We live in a ban economy
Estonia’s biggest daily newspaper Postimees published yesterday (July 24th 2012) my opinion piece Me elame keelumajanduses (We Live in a Ban Economy). Here is its translation by author.
Mikk Salu’s recent article about the consequences of regulations was most welcome because as ordinary consumers we might not notice these negative consequences.
Although entrepreneurs encounter absurd and restricting regulations on a daily basis, consumers rarely hear about those because complaining is bad for business. Entrepreneurs are only successful if they make lives of the consumers better.
When buying service or product, the customers don’t want to hear about entrepreneur complaining why she is unable to fulfill all of the customer’s needs.
Businessmen, show us the cost of bureaucracy!
But this is exactly what more courageous businessmen should do – to display in their store or point of service signs such as these: no smoked ham, banned by regulations; this couch is 5% more expensive because we have to fill out insane amount of reports; to get fresh and cheap fish, you need to buy it from the boat at the harbor; etc.
The cause of these troubles is Utopian thinking that we will achieve the Western-European level of wealth and quality of life if we have the same regulations as in Belgium or Germany.
EU regulations are often inspired by conditions in Western Europe, but their wealth is not due to regulations but because of capital accumulated over many decades.
To apply these rules to Estonia is absurd – at best they describe current best practices in wealthy countries, but do not work in poorer countries such as Estonia.
They are of no benefit in Estonia, where they set bar too high for small businesses and neither in richer countries, where they codify status quo and make further economic development difficult, if not impossible.
Eurobans make it hard for Estonia to grow rich
Our problem is not that we have too little regulations but that we have (relatively) too little wealth i.e. capital.
EU regulations will not make us as wealthy as Western European countries, instead they stop us from escaping the Eastern European poverty. Instead of better living conditions (every small rural store must have high-tech kitchens!) it only makes our conditions worse (rural stores will be closed).
This is confirmed by the suffering of small businesses and poorer citizens.
Bigger companies might even be ok with regulations as they squeeze out of the market their smaller competitors, who might offer a competitive product but can’t afford production facilities that satisfy the bureaucrats.
Also the upper-middle class person in Tallinn might not notice how regulation strangles life in Estonia because he is almost living in the ideal world of euroregulations – buys his food from supermarket, lives in a new apartment and is entertained at a modern cinema.
Eurorules are made worse by our own “enterprising” bureaucrats when they adopt EU directives and add their own contributions – already restricting rules are made even more strict so that local bureaucrat’s toil and effort doesn’t go unnoticed.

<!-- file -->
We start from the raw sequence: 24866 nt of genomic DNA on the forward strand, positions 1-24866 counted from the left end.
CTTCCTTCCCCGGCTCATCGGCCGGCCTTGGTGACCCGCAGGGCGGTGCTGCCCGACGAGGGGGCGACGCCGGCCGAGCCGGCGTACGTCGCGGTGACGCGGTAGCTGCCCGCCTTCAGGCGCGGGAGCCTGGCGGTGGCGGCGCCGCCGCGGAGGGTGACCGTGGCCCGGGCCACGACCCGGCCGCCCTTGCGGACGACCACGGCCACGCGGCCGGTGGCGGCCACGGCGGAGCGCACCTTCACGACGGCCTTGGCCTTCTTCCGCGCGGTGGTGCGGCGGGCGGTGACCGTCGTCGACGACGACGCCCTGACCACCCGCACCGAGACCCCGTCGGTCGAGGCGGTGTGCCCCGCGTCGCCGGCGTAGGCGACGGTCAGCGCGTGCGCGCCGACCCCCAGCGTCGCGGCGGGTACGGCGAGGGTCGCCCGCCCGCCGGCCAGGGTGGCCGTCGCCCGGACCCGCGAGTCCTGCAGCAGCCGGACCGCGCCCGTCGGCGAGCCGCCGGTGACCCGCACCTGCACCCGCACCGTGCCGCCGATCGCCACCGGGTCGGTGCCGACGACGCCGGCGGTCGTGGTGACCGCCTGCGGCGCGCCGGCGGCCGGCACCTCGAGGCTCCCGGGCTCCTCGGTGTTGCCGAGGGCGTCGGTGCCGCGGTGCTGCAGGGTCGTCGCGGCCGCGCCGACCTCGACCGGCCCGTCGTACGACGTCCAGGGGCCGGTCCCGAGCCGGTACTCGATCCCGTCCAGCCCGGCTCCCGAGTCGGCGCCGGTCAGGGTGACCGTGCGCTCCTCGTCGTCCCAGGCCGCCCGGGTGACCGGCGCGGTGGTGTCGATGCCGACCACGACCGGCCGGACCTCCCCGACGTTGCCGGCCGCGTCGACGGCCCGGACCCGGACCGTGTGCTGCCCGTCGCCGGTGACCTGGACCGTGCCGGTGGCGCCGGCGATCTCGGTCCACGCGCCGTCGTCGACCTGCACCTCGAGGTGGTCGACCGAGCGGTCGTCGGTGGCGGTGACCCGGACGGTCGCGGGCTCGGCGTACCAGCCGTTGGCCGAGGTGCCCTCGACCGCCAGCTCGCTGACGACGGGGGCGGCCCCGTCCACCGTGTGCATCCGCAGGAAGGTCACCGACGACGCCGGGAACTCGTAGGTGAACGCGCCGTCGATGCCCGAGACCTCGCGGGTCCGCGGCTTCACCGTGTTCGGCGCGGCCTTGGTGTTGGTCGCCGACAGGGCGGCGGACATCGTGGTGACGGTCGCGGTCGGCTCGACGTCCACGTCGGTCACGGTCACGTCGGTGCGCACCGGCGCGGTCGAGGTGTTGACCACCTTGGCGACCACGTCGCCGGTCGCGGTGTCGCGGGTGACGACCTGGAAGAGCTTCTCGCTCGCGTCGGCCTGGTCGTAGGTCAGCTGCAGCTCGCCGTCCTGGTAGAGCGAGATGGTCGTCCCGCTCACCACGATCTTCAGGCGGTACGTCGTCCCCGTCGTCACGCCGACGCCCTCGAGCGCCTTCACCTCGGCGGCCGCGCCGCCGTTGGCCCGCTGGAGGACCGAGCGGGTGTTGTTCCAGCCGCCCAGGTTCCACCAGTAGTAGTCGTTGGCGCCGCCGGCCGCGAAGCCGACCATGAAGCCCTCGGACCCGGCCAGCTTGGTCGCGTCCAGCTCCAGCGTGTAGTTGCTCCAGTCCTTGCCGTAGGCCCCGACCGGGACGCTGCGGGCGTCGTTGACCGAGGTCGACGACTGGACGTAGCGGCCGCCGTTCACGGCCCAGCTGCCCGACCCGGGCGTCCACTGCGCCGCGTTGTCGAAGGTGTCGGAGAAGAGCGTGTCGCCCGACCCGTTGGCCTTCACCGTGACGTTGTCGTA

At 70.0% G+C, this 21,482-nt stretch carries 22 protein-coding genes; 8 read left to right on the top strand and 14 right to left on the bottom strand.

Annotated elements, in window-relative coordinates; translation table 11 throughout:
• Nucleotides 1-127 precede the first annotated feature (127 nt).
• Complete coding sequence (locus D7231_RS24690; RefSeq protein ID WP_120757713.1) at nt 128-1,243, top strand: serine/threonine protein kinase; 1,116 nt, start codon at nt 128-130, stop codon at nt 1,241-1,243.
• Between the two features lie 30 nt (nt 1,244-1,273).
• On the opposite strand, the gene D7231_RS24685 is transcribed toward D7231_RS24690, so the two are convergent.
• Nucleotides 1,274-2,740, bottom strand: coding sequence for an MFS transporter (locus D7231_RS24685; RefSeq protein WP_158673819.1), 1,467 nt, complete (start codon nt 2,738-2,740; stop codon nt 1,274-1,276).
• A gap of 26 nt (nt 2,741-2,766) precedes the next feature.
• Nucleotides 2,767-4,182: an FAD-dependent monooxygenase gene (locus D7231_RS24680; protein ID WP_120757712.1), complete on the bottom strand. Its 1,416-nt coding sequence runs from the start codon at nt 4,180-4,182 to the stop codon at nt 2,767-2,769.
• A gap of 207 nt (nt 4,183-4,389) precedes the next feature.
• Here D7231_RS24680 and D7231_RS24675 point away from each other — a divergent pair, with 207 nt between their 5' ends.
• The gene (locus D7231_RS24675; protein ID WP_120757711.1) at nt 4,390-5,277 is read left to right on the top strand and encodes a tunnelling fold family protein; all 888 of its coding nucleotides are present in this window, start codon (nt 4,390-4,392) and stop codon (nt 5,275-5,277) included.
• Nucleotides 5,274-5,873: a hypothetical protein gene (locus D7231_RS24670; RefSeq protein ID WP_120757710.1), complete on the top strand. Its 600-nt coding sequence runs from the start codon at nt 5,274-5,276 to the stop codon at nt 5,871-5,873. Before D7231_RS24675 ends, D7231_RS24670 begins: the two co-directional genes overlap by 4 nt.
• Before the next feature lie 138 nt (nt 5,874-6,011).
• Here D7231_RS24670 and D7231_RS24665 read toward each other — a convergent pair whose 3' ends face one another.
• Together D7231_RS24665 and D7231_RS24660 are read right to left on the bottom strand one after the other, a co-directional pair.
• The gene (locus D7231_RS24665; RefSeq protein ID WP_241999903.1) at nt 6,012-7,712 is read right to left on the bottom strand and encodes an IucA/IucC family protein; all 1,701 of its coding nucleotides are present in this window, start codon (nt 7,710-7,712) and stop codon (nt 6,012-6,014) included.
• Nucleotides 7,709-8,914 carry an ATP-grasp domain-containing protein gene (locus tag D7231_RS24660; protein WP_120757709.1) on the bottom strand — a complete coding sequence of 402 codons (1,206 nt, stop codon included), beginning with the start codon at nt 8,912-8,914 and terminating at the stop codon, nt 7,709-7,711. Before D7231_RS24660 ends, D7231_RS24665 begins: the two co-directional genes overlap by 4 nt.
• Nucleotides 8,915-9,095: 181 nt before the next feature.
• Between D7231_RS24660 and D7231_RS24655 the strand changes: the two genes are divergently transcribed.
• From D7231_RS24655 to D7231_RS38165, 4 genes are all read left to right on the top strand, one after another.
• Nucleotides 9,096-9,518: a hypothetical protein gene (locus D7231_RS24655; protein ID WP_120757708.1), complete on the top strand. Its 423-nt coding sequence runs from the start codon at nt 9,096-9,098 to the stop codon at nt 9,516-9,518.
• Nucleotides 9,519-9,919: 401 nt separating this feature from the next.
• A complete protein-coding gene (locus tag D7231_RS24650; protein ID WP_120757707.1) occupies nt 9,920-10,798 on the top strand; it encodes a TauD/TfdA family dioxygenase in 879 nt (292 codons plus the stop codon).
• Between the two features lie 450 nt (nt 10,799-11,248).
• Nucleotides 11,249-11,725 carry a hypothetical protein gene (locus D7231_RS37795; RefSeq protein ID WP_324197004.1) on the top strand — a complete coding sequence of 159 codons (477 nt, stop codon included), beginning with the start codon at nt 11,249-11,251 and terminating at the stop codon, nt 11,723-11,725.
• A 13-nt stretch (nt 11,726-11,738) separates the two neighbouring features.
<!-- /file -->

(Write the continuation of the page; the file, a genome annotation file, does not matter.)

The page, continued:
The power of “forgotten” rules
With the growth of regulations we are in some ways moving back in time. In soviet times you could buy any car, if you had permit to do so. Nowadays you can produce any kind of ham, if you are doing it in a way that is agreeable to bureaucrats.
The economy of EU is not a command economy, more appropriate term would be ban economy. No unauthorized signs by the lonely dead-end road, no sale of ham smoked at home, no crossing of border with gas tank full, no using of florescent light bulbs, no sale of non-bottled beer and so on and on.
Luckily the state does not have resources to enforce all of the regulations and some of these are absurd enough so that even public servants understand that enforcing such rules benefit no one. But such submerged rules are even worse than the ones that are actively enforced.
“Forgotten” rules can be used against troublesome citizens/entrepreneurs or once in a while make a public spectacle of “order” being enforced. The latter is especially useful when really important rules are broken at higher levels and public’s attention needs to be diverted.
Besides making it hard to improve the living standard ban economy undermines the respect for law. Only those who ignore the rules to a lesser or bigger extent can truly be successful. While upstanding, law-abiding citizens are chained down with regulations the freedom of action is left to audacious entrepreneurs and just plain criminals.
Only by significantly lessening the regulatory burden can we legalize the reality we live in and make better tomorrow a possibility.
“Progress is precisely that which the rules and regulations did not foresee; it is necessarily outside the field of bureaucratic activities.” Ludwig von Mises, Bureaucracy, 1944.